Earlier this week, Councillor Melissa de Genova drafted a motion that stipulated additional requirements for Vancouver dispensaries operating with medical marijuana-related licenses.
The motion cites deterring organized crime and gang violence as its main motivation, and asks that marijuana-related businesses “include annual audited financial statements that are resubmitted and self-reported on an annual basis” and “obtain marijuana only from licensed producers approved by Health Canada.”
The motion was scheduled for presentation at council on May 15 but was deferred until the following day.
On May 16, Jeremy Jacob and Ehren Richardson, President and Vice-President of the Canadian Association for Medical Cannabis Dispensaries (CAMCD) addressed city council and their concerns with de Genova’s motion.
“Perspective is critical”
“Perspective is critical in handling evolving cannabis regulations,” said Jacob.
“Health Canada recognizes that those currently participating in the industry are otherwise law-abiding citizens and that transitioning these businesses into the regulated framework is sound policy.
“At a federal level, we see Health Canada creating a micro license category… specifically to include BC’s small cannabis industry participants.
“At the provincial level, a transition opportunity for existing retailers has been provided.
“Why would NPA be out of step with other levels of government on industry transition, and why would they propose to undertake procedural redundancies that are contrary to good financial policy and create barriers to limit patient access and jeopardize their wellness and security?”
Jacob and Richardson took issue with several of the motion’s recommendations.
“There are very few, if any, dispensaries operating in this city that can afford an audit or sustain one,” said Richardson.
He also noted that Licensed Producers (LPs) are not allowed to sell cannabis to dispensaries, so requiring dispensaries to source their cannabis that way is contradictory to current laws and “that means we’re out of business. This motion, as I read it, is essentially a termination of dispensaries in Vancouver today.”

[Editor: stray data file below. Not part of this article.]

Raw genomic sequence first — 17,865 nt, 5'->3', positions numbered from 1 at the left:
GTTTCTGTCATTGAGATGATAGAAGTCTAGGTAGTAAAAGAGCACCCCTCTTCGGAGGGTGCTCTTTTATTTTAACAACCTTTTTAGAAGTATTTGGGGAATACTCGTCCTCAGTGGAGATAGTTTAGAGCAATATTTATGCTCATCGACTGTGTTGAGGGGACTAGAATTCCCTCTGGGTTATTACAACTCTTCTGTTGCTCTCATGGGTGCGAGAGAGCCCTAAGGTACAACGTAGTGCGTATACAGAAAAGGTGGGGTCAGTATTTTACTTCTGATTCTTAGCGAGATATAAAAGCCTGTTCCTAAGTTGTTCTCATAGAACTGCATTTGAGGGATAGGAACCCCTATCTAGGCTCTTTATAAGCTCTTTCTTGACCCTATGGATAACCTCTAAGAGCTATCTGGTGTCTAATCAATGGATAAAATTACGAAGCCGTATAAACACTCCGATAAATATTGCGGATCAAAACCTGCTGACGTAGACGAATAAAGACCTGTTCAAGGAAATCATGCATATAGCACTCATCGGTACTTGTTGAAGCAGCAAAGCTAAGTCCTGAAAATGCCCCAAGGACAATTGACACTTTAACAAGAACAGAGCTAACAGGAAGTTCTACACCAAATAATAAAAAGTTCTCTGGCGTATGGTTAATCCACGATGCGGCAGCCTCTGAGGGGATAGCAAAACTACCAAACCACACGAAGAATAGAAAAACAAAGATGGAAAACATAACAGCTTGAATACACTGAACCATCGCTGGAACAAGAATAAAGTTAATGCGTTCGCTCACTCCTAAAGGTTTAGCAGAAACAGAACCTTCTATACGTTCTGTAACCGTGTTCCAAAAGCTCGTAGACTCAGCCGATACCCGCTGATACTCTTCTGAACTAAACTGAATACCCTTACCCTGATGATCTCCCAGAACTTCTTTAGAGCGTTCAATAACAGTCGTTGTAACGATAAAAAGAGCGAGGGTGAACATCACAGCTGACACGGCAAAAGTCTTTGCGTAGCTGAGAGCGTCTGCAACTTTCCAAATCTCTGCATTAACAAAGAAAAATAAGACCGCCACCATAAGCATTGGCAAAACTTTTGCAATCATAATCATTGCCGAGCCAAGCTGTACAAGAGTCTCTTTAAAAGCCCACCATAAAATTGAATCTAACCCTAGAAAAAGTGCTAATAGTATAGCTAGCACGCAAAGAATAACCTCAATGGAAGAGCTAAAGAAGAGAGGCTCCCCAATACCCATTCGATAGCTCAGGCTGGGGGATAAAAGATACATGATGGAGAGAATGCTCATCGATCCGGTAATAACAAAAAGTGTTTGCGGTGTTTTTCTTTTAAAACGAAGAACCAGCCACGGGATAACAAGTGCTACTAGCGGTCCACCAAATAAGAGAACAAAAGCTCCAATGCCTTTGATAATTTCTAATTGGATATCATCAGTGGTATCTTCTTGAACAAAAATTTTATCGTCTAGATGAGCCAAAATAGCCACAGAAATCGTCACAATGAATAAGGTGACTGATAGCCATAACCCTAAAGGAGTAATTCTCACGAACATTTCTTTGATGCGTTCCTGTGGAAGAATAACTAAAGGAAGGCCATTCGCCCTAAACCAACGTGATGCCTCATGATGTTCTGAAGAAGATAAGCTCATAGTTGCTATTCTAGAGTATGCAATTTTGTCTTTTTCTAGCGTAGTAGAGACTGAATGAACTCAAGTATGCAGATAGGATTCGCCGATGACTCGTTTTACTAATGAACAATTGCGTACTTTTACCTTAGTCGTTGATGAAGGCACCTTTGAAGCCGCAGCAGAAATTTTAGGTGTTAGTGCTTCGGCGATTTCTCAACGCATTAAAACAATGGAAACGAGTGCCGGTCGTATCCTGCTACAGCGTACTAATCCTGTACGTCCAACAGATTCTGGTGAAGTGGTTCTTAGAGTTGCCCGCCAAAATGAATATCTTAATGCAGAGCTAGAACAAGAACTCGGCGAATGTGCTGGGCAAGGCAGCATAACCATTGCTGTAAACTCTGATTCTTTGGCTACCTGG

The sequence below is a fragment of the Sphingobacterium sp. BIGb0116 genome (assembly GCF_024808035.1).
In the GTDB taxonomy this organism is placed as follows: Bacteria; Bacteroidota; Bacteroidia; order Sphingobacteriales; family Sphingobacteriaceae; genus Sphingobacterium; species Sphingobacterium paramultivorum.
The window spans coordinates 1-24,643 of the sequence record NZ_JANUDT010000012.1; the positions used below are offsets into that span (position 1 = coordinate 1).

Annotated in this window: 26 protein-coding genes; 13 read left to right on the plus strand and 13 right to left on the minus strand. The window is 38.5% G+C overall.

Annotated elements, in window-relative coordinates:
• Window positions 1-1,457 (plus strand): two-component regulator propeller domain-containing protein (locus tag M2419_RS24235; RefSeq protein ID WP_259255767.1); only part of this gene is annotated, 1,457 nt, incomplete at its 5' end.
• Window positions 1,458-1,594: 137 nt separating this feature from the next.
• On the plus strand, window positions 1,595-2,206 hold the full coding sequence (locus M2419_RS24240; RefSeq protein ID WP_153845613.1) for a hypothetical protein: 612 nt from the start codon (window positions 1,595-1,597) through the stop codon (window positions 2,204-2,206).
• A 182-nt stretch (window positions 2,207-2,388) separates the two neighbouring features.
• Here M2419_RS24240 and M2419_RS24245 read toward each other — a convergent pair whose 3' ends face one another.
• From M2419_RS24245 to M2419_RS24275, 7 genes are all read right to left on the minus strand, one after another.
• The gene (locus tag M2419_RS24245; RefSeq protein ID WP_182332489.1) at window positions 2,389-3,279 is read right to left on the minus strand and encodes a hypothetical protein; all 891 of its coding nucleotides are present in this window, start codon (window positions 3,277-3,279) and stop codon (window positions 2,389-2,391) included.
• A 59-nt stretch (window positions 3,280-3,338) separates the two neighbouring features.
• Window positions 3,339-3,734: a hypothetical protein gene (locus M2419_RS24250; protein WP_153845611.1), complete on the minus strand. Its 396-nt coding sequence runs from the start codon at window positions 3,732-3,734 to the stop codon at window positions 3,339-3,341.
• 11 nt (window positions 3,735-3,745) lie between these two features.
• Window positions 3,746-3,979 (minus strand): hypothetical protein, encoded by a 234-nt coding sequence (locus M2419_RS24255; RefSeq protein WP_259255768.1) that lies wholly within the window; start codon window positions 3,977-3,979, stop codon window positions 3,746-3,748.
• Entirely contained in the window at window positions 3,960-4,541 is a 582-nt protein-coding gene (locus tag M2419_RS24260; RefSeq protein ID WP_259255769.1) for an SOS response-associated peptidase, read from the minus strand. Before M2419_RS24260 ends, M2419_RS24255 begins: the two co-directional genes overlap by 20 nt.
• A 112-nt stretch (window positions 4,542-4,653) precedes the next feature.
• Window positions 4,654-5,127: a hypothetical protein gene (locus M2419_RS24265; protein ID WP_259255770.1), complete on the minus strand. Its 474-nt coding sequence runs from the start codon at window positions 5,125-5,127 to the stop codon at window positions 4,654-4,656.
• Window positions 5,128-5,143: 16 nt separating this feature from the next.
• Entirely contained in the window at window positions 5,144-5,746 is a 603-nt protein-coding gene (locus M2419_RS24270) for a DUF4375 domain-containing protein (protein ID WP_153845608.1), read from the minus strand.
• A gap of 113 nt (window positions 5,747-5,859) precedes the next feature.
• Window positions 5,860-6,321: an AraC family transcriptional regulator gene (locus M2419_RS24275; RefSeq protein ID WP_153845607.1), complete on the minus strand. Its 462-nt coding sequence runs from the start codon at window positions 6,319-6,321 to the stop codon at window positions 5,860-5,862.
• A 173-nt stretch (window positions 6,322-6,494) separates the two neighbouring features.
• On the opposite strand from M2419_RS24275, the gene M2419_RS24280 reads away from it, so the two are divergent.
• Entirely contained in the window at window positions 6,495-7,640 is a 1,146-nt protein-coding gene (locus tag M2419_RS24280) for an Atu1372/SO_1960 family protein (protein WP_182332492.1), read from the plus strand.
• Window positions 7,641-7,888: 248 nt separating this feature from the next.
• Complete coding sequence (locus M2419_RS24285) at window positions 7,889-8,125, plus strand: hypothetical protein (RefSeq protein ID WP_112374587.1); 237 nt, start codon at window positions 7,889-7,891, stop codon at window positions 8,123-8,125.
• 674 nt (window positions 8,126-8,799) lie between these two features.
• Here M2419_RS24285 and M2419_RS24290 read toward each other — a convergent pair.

Jacob says that federal LPs don’t carry the product range that is currently available in the Vancouver market.
“Dispensary consumers have access to a wide range of products to help with health and wellness,” said Jacob. “How are we going to support the patients that we serve when we lose our products?”
This is already a concern with the upcoming proposed legislation for federal legalization, and Jacob stated that it would be “catastrophic” to begin imposing these restrictions now.
De Genova’s motion also asks for the vetting of applicants for Marijuana-Related Businesses at the municipal level, which, as Jacob pointed out, is redundant.
A screening process is already in place by the province, so requiring vetting at multiple levels “adds costs to the city and applicants.”
“BC is 20 years ahead of Canada in our understanding, acceptance, and use of this plant,” said Jacob.
He recalled the work CAMCD has done creating standardization within the industry and helping “members self-regulate to the highest standards.”
CAMCD has also “taken on the mandate to promote and support the transition of the bulk of BC’s cannabis industry” into the legal market.
By engaging with government at multiple levels, including the Federal Task Force on legalization, Health Canada, and municipal leadership, CAMCD is bridging the gap between industry and policy.
Jacob concluded by inviting council members on an educational tour to visit dispensaries and see the type of work that is being done and that they want to continue doing in a regulated market.
“We’re dealing with harm reduction as part of our compassion initiative. Where is the compassion in this?” Richardson asked in reference to de Genova’s motion.
De Genova and two other council members were not present for this portion of the meeting. Having spent over 12 hours in chambers, council voted to adjourn. The motion has been brought forward but has not been voted on.